Is Your Code Secure? Easy Steps to Prevent Hacking

People who use the internet, particularly those who develop websites, have to be persistently vigilant in guarding against cybercrime. Hackers are constantly testing every device connected to the internet for vulnerabilities that they can exploit in their favor. If they find such a vulnerability, they could steal money or valuable data from you, your clients, or their customers. Advanced security measures may not be enough to protect you and the websites you create if you have not already covered the basics.

1. Fortify Weak Spots

What is web API security? To answer that question, it is first necessary to understand what API is. API stands for Application Programming Interface, and it helps an app to interact with the server. APIs are attractive to bad actors because they are often accessible from anywhere over public networks. The astronomical increase in API development in the past few years has made a continuous approach to security a top concern. Effective protection against API hacking involves implementing access control and solutions to detect and block common cyberattacks.

2. Don’t Be Complacent

In the past, most users, particularly businesses, operated on the Windows platform. Knowing that that was where the money was, most hackers created malignant programming targeted specifically to that operating system. Because there were fewer Apple users, hackers rarely wasted their time with iOS. Some Apple users didn’t even bother much about security software. 

Times have changed, and Apple devices are now much more prevalent, making them a more attractive target. However, the point is that all devices, all platforms, and all operating systems are vulnerable to attack. Therefore, any device that you connect to the internet should have up-to-date security software installed. Don’t count on obscurity to save you. With so much at stake, it’s not worth the risk. Your clients and their customers certainly won’t appreciate you gambling with their data.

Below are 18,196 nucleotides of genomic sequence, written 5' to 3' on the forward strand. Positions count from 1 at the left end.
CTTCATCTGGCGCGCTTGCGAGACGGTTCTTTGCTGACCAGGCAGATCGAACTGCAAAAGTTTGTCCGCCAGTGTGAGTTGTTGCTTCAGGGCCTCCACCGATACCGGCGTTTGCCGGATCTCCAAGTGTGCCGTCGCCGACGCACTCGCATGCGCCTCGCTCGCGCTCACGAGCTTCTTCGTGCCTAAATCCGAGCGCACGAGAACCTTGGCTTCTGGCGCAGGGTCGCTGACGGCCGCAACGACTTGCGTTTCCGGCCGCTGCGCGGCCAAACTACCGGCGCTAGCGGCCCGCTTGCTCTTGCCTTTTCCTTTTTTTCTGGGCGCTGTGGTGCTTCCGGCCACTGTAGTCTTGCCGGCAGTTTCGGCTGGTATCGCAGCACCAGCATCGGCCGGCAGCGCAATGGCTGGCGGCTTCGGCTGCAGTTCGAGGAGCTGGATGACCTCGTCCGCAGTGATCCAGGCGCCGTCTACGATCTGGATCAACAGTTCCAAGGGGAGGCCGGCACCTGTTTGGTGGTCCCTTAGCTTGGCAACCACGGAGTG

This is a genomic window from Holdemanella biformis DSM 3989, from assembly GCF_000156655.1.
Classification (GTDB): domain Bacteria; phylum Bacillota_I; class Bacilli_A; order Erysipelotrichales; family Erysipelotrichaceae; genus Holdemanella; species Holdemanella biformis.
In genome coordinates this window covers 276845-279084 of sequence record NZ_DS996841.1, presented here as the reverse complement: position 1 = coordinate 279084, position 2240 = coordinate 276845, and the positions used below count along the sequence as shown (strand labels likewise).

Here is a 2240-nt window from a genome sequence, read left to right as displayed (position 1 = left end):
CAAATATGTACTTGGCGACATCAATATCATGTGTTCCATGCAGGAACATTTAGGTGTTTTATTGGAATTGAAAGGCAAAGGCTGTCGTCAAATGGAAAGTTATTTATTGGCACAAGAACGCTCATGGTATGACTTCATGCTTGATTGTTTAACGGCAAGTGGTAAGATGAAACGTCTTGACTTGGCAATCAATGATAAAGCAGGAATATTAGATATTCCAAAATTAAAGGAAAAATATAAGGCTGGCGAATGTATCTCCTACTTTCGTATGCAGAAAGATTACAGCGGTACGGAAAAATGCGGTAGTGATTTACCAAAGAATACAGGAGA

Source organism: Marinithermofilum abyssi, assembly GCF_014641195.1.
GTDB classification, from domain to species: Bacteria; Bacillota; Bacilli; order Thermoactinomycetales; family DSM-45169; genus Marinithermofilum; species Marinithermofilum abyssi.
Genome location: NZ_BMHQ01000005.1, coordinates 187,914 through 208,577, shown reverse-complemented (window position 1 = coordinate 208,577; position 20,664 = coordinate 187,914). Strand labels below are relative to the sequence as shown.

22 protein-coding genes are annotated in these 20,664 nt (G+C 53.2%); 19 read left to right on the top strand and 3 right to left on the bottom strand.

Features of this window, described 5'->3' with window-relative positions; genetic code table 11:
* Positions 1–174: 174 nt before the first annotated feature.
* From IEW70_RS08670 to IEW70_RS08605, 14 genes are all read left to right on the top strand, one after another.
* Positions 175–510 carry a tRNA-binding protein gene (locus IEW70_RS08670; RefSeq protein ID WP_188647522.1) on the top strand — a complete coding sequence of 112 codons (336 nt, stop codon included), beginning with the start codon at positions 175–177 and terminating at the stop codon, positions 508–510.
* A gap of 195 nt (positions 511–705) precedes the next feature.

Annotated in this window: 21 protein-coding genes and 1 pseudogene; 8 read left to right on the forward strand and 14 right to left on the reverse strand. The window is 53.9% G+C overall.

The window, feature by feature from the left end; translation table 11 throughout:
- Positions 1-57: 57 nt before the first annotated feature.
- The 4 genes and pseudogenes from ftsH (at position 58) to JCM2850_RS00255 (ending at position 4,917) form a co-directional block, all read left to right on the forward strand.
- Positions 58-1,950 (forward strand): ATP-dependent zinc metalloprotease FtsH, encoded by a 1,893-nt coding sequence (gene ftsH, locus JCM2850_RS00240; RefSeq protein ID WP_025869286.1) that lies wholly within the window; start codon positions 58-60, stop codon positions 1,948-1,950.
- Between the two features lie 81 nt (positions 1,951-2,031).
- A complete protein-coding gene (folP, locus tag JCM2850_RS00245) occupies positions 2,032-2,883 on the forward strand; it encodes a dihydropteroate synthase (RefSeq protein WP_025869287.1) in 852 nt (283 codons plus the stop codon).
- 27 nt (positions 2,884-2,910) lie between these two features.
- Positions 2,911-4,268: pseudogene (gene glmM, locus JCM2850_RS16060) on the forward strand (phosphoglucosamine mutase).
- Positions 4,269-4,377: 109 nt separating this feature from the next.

3. Create Backups Automatically

There is nothing more frustrating than spending hours developing a website only to have all your hard work wiped out by one ill-timed hack. Backing up your website won’t completely relieve the stress of a data breach, but it will make the recovery process easier. It can be difficult to remember to back up your data manually. Automatic backups mean that your information is stored for you, and you can count on it being there when you need it.

4. Use an SSL Certificate

A secure socket layer is a security protocol that encrypts information transmitted between your website and the server. Anytime you design a website into which sensitive information is entered, you need an SSL certificate to secure the data and make it less vulnerable to hackers.

Examples include an e-commerce site through which consumers purchase goods and services. Other examples include government agencies that provide services to citizens and telemedicine applications that transmit health and medical information about patients. You can tell when a website has an active SSL certificate because of the padlock image in the address bar and the HTTPS in the URL.

Consumers should bear in mind that bad actors can install SSL certificates on fake websites, and just because the data is secure, it isn’t necessarily going to a trustworthy source.

5. Install Security Plugins

These protective programs actively defend against attempts to hack the website. Different plug-ins are compatible with different platforms, so be sure you choose one that works with the system you are running.

6. Stay Up To Date

Developers are constantly identifying weak spots in existing programming and releasing updates to strengthen them. Not keeping your software up to date is analogous to leaving your front door unlocked and ajar. In both cases, chances are good that a criminal will take advantage of the vulnerability.

In addition to these basics, you should always follow common sense security measures for internet use, such as creating strong passwords, not clicking email links, and only downloading from trustworthy sources.

Leave a Reply

Fill in your details below or click an icon to log in:

WordPress.com Logo

You are commenting using your WordPress.com account. Log Out /  Change )

Google photo

You are commenting using your Google account. Log Out /  Change )

Twitter picture

You are commenting using your Twitter account. Log Out /  Change )

Facebook photo

You are commenting using your Facebook account. Log Out /  Change )

Connecting to %s

This site uses Akismet to reduce spam. Learn how your comment data is processed.